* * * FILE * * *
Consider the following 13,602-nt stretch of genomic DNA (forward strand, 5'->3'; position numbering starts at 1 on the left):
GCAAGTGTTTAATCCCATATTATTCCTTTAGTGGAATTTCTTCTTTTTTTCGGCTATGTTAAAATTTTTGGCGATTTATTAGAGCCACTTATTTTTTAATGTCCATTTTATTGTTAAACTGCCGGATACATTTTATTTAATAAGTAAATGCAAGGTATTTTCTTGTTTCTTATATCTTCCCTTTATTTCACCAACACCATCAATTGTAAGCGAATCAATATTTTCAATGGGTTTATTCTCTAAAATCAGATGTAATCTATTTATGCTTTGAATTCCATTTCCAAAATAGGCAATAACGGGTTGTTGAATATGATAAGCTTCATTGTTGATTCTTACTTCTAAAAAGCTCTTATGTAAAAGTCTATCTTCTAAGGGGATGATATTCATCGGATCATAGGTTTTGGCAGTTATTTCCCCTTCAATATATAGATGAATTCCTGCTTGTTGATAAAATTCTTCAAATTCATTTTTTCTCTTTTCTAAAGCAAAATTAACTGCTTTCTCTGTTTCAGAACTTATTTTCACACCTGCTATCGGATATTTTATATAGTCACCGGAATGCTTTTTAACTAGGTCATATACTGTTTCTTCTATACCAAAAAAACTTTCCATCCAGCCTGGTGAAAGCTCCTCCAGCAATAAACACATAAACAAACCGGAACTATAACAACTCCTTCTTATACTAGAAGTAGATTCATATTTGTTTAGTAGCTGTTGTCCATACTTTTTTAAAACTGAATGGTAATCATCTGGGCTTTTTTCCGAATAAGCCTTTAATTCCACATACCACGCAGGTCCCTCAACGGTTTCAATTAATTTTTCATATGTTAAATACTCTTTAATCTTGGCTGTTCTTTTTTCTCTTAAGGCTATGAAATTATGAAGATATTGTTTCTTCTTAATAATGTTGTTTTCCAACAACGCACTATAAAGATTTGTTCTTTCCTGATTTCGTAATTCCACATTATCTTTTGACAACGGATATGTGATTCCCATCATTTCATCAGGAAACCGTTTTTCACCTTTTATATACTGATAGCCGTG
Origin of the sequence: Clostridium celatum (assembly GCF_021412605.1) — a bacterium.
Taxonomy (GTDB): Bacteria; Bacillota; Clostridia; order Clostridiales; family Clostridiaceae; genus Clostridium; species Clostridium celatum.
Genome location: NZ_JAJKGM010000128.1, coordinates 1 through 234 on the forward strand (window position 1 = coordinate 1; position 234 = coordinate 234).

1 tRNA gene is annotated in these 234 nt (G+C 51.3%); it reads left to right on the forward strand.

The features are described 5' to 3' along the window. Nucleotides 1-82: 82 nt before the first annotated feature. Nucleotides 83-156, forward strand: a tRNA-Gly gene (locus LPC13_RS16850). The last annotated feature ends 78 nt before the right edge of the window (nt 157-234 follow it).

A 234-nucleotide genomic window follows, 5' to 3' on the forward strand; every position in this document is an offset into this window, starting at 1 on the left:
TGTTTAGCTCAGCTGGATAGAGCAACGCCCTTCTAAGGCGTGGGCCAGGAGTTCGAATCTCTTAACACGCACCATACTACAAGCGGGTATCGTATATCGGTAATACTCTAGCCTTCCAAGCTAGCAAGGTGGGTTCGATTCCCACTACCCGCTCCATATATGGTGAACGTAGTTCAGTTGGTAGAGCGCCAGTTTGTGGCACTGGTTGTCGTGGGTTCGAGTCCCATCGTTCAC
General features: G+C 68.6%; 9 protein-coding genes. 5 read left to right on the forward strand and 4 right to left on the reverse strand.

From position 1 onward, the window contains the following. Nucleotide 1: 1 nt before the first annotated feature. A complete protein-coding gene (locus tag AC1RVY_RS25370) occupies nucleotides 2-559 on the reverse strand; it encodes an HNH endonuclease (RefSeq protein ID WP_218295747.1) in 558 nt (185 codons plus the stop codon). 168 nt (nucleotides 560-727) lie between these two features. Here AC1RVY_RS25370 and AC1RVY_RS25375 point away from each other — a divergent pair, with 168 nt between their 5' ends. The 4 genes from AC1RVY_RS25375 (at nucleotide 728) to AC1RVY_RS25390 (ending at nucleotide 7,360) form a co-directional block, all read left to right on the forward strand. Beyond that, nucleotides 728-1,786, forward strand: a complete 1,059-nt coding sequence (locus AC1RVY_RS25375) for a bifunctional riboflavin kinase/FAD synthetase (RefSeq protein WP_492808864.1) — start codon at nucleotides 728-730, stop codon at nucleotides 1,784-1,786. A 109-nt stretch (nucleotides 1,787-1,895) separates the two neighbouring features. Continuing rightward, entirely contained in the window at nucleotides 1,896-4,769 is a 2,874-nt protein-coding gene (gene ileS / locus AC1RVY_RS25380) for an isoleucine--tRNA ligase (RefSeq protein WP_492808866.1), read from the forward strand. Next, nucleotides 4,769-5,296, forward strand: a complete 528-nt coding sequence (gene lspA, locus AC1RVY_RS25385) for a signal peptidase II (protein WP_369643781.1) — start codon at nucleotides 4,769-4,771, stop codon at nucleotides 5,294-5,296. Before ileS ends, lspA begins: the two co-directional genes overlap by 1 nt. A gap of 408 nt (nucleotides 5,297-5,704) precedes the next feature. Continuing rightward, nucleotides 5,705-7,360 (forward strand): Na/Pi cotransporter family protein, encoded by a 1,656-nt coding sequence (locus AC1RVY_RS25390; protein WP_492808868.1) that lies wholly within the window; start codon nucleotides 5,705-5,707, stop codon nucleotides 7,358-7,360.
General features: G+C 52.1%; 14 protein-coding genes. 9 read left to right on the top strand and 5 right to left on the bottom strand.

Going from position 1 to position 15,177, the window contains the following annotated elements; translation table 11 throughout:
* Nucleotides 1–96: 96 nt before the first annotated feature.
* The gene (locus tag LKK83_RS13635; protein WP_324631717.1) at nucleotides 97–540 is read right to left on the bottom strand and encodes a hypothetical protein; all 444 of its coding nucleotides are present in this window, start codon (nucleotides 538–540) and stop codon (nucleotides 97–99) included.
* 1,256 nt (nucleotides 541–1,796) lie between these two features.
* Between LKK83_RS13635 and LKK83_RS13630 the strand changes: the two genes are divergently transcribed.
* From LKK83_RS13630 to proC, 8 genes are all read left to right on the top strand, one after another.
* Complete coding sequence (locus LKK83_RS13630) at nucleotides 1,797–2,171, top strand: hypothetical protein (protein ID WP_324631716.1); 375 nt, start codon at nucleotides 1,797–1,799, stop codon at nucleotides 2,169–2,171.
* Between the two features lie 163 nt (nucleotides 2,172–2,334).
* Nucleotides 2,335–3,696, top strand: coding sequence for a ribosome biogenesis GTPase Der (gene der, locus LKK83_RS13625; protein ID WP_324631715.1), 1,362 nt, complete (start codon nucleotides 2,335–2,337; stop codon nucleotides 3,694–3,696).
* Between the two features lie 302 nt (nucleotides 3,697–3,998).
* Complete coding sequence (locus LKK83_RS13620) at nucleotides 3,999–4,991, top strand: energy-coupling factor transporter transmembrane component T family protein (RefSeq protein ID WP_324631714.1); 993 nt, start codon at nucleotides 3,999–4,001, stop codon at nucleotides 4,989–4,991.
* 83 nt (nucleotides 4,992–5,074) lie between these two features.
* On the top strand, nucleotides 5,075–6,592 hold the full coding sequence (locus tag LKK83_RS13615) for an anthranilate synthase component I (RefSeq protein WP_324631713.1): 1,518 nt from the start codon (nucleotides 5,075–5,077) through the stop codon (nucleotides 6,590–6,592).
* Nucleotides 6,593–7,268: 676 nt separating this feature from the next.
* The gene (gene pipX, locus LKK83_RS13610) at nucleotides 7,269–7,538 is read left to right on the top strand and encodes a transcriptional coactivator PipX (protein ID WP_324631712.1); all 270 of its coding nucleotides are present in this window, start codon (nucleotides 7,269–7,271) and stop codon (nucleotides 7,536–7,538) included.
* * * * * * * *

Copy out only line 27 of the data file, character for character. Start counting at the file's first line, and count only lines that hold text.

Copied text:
* The gene (gene pipX, locus LKK83_RS13610) at nucleotides 7,269–7,538 is read left to right on the top strand and encodes a transcriptional coactivator PipX (protein ID WP_324631712.1); all 270 of its coding nucleotides are present in this window, start codon (nucleotides 7,269–7,271) and stop codon (nucleotides 7,536–7,538) included.